The proposed language for the county tax measure reads:

“To keep Contra Costa’s regional hospital open and staffed; fund community health centers; provide timely fire and emergency response; support crucial safety-net services; invest in early childhood services, shall the Contra Costa County measure levying a ½ cent sales tax, exempting food sales, providing an estimated $81,000,000 annually for 20 years that the state cannot take, requiring fiscal accountability, with funds benefitting county residents, be adopted?”

Sheriff Continues Cooperation with ICE

Sheriff David Livingston ran into criticism from the public about how the Sheriff’s Office works with the United States Immigration and Customs Enforcement (ICE) but is not expected to change his policies.

“The Sheriff continues to respond to ICE notification requests,” said Melanie Kim, a staff attorney for Advance Justice – Asian Law Caucus. “These practices are especially cruel given that COVID-19 is running rampant inside ICE facilities.  People in ICE custody are vulnerable to grave illness or death.”

The sheriff told supervisors that because of the COVID-19 hygiene practices that his officers and the inmates use at the West Contra Costa facility in Richmond and Martinez jail, there have been no reported COVID-19 cases.

The sheriff reported that in the past year his office detained for ICE enforcement purposes, 72 were Hispanic prisoners, 18 were Asian prisoners, one was a Black prisoner, three were white prisoners, and two “other” prisoners.

Sheriff Livingston said of the 95 prisoners reported to ICE, 71 were charged for miscellaneous felonies, four for penal or murder, five for robbery, two for car jackings, and for 11 for assaults with deadly weapons.

While there were a number of critics of the Sheriff’s Office asking that the Board of Supervisors to reduce funding for the upcoming 2020-2021 fiscal year, Karen Clarkson was one of few backers of Sheriff Livingston’s department requesting that funding remain unchanged. “I support the Sheriff,” she said. “It is an unsafe practice to defund the Sheriff.”

“This county should be safe for everyone, whether they are documented or undocumented,” said Anisha Walker, who requested that supervisors cut funds to the Sheriff’s Office.

“I have no sympathy for those who break the law and are violent criminals, “said Supervisor Mitchoff. “I support the sheriff. And I support social justice and equality at a time we are in a COVID -19 pandemic.”

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Contra Costa Sheriff’s Marine Patrol searching for missing Delta boater since Friday night

Saturday, June 27th, 2020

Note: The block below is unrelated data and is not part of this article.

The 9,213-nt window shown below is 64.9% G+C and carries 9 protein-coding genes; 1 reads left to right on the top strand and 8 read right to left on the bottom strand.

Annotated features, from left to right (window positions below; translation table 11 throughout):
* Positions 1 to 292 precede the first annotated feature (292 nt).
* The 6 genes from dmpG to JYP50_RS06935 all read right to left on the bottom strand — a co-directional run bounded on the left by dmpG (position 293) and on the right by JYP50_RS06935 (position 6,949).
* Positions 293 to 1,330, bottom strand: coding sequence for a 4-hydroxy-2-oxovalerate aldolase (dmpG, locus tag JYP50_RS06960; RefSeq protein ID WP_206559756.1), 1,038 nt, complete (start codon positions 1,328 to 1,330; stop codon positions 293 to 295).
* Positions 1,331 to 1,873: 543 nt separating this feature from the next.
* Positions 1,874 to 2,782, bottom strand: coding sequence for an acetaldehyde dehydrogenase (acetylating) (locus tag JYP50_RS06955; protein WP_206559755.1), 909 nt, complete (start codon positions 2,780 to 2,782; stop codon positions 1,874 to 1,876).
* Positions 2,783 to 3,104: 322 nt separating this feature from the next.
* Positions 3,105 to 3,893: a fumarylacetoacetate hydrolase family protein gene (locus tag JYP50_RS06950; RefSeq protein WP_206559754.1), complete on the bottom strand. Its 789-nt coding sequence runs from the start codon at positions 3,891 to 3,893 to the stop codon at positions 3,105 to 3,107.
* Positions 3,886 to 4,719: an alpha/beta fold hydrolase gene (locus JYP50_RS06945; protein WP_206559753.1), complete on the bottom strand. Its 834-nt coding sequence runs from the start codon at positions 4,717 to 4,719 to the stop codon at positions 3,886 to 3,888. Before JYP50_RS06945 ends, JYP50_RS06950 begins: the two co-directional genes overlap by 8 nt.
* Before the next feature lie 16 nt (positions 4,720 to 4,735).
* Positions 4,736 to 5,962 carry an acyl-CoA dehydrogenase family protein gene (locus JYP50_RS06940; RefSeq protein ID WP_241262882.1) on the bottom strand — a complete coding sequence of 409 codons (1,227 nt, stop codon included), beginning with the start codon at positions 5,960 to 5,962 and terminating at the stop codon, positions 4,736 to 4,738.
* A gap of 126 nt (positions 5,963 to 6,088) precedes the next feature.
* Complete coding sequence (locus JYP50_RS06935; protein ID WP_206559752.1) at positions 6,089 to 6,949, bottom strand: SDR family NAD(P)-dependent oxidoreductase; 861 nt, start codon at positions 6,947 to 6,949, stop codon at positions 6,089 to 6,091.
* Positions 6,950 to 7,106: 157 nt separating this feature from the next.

Photos by CCCSheriff.

By Jimmy Lee, Director of Public Affairs, Contra Costa County Office of the Sheriff

A marine search is continuing today in the Delta for a missing boater.

On Friday, June 26, 2020 at about 8:25 pm, the Contra Costa County Office of the Sheriff Marine Patrol Unit was dispatched to a report of a missing boater on Indian Slough in Discovery Bay.

It is not known how the boater, a 29-year-old man, went into the water. He is not being identified at this time. Occupants on the boat, who said that he never resurfaced, immediately searched for him.

Marine patrol deputies searched the water while Deputies checked the levee shoreline. A sonar search was also conducted. Sheriff’s Office STARR 3 helicopter did an aerial search. The missing boater was not located.

The investigation and search are continuing. Anyone with any information on this incident is asked to contact the Office of the Sheriff at (925) 646-2441.

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Supervisors hear protests over proposed $2.8 million Sheriff’s Office increase, layoff librarians, reduce library hours

Wednesday, June 17th, 2020

OK spending $10,000 on sales tax poll

By Daniel Borsuk

The Contra Costa County Board of Supervisors got an earful of complaints on Tuesday from citizens upset over a proposal to award Sheriff David O. Livingston’s department a $2.8 million pay raise up and a department request to buy a $275,000 LDV Custom Specialty Vehicle at a time library hours are being slashed and librarians are getting pink slips.

At the last minute, a proposal to layoff up 16 Department of Child Support Services workers was scuttled from the agenda when county officials learned that the Governor’s Office has proposed state funding that could keep the child support services positions on the payroll. County officials were unaware of the new state funding source before Tuesday’s meeting and details were not provided at Tuesday’s meeting.

In the Black Lives Matter era, supervisors listened via teleconference how speakers objected to the county’s proposal to give Sheriff Livingston, who has been the target of numerous complaints from citizens about how his deputies abuse the rights of male and female prisoners of color, should not receive a $2.8 million increase for fiscal year 2020/2021 when many other county services like libraries are taking funding cuts.

County Administrator David Twa said because of the uncertainty of the state’s fiscal situation due to COVID-19, the supervisors will not get around to passing a 2020-2021 budget until August, not June.

Speakers also opposed Sheriff Livingston’s request to use a $275,000 2017-2018 State Homeland Security Grant Program to buy a 2019 or 2020 Ford F550 Logistics Support Vehicle.

“Now is not the time to increase the Sheriff’s budget,” protested Harry Baker of Pleasant Hill, who had demonstrated a day earlier in front of Sheriff Livingston’s Danville home. Speaking to supervisors’ telephone, Baker said. “Keep the libraries open. Police brutality is on the rise. Don’t increase the sheriff’s budget.”

“You should not increase the sheriff’s budget when you’re making cuts in the library and child support services,” complained Francisco Torrez of Pittsburg. “Libraries are part of our democratic process. Hospitals are needed in West county   Talk about militarization. We don’t have any faith in our Sheriff.”

“I oppose increasing the Sheriff’s budget,” protested Rachel Cohen of Danville. “He has proven to be a racist. Juvenile Hall should be closed. Fund social programs, public housing, libraries. Look at Minneapolis, San Francisco, Portland, Oregon, at what police should look like.”